As a child is growing and developing, they look to their caregivers as examples of how to interact with the world around them. If those caregivers behave in dysfunctional or unhealthy ways, chances are high that children will learn to mimic these same unhealthy behaviors, even if unintended. “For many, the effects of abuse manifest in dysfunctional interpersonal relationships as the result of attachment disruptions at pivotal points of childhood development.” (Kvarnstrom, 2018)
Going back to childhood and adolescence usually sheds some light on adult behavior. The ways in which our caregivers interact with us, as well as each other, shape our view of the world and those around us. This will, in turn, affect three fundamental structures: our sense of self, the way we communicate, and how we form relationships. Unless we do the work to develop more self-awareness of our behaviors, we will usually repeat these same patterns into adulthood.
Following are 10 of the ways that childhood trauma manifests in adult relationships:
1. Fears of abandonment. Children who were neglected or abandoned by a caregiver often struggle with fears of abandonment long into adulthood, even if they are unaware of these fears on the surface level. While the underlying fear is that the partner will eventually leave, these thoughts often reveal themselves in everyday situations such as getting scared when a partner goes out by themselves, or being unable to self soothe if a partner leaves the room during an argument. This fear is also often manifested as jealousy, or in extreme cases, possessiveness.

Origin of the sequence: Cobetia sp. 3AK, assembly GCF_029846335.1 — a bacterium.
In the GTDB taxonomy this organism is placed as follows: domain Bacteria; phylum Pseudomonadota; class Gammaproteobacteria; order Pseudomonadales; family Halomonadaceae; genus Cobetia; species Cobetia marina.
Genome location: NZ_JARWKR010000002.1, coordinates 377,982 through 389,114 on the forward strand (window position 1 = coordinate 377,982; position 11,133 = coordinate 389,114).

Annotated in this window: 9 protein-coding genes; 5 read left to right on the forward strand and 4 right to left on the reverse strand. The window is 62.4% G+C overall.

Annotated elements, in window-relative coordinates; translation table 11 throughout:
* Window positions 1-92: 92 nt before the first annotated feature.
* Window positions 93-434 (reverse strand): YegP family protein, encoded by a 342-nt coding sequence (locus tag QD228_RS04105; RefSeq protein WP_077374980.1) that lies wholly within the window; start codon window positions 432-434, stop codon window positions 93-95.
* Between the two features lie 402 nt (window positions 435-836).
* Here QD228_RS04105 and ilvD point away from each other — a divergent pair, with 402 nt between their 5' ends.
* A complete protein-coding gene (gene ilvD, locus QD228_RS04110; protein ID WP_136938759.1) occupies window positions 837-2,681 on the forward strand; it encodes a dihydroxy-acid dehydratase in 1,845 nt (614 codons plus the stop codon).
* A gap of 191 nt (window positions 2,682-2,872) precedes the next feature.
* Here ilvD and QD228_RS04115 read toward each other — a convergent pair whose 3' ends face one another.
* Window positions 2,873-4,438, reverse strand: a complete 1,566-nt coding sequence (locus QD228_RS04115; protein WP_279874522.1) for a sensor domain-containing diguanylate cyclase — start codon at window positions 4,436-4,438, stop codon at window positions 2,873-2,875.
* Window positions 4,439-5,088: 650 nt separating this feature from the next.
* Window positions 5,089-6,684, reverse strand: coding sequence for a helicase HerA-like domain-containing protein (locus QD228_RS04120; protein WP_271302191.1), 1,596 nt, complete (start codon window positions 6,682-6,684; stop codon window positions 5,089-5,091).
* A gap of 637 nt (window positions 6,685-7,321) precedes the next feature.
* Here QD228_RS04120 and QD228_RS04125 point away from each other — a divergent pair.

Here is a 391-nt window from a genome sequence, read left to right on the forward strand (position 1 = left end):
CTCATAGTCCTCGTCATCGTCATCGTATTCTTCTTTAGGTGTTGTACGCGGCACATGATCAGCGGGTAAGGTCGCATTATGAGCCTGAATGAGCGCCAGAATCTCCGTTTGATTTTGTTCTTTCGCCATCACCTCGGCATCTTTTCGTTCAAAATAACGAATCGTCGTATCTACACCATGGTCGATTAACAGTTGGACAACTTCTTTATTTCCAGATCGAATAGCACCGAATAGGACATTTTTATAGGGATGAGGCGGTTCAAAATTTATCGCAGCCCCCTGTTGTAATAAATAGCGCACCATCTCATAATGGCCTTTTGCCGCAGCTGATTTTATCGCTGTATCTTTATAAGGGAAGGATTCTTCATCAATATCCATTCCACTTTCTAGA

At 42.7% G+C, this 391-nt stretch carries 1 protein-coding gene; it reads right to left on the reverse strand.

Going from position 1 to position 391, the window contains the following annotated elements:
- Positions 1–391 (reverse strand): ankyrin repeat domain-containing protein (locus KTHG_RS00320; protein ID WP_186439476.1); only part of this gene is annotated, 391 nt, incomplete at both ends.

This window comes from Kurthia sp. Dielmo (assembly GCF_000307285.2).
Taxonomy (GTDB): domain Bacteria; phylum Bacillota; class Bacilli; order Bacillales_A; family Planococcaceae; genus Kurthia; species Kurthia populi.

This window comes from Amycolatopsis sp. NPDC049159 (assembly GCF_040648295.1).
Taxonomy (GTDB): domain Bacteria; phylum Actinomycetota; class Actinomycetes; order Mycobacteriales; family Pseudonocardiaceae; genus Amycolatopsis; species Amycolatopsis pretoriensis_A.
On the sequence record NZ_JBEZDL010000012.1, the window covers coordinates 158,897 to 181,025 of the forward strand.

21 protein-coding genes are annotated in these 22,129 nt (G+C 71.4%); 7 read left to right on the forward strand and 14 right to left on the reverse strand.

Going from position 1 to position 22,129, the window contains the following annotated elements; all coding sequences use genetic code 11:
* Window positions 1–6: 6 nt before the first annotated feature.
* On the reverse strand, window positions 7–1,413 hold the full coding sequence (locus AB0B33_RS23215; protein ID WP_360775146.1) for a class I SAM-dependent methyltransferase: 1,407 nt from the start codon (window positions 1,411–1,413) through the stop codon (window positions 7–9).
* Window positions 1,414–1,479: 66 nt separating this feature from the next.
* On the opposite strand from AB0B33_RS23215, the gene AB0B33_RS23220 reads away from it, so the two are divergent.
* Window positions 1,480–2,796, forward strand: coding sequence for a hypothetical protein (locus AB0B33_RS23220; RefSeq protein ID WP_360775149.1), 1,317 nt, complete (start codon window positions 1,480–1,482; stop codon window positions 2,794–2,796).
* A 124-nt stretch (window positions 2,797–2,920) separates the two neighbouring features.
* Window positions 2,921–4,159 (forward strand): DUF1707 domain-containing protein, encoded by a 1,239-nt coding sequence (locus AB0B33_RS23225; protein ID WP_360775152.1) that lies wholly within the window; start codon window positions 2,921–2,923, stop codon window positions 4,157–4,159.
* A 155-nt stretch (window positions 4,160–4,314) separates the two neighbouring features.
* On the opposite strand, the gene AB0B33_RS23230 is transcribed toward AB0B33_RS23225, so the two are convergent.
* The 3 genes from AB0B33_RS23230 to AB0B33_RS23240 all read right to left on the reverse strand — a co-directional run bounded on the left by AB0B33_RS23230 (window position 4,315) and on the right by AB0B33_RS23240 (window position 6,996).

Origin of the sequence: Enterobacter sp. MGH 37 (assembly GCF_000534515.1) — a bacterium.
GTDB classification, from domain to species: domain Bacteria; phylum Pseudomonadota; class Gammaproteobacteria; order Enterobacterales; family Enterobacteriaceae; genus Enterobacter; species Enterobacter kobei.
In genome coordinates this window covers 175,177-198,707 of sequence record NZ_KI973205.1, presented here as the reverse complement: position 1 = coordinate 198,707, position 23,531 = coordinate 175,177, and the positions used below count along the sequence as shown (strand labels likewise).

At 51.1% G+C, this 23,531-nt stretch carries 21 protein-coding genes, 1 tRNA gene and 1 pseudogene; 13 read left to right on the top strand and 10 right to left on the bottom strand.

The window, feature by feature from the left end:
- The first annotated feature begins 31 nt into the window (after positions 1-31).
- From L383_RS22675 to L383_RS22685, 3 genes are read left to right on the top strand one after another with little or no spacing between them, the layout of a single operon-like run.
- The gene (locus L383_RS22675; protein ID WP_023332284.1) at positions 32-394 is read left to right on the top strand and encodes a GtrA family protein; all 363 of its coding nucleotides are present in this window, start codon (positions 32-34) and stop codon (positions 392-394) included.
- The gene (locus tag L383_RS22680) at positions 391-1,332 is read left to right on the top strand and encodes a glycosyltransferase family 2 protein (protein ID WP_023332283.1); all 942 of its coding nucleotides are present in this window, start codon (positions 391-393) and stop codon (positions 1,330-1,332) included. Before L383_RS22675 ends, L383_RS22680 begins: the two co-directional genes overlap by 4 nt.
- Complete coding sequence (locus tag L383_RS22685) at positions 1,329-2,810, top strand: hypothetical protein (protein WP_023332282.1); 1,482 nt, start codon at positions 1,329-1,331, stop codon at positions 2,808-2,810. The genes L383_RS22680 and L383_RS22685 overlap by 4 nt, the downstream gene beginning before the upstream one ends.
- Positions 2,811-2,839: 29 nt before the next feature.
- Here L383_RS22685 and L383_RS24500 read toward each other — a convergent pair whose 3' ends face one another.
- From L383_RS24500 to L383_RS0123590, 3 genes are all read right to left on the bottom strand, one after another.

2. Getting irritable or easily annoyed with others. When we grow up in environments where we are frequently criticized, or witness others being criticized, we learn that this is a natural way to express our displeasure in relationships. We learn that our imperfections and quirks are intolerable, and project that intolerance onto our partners or others around us.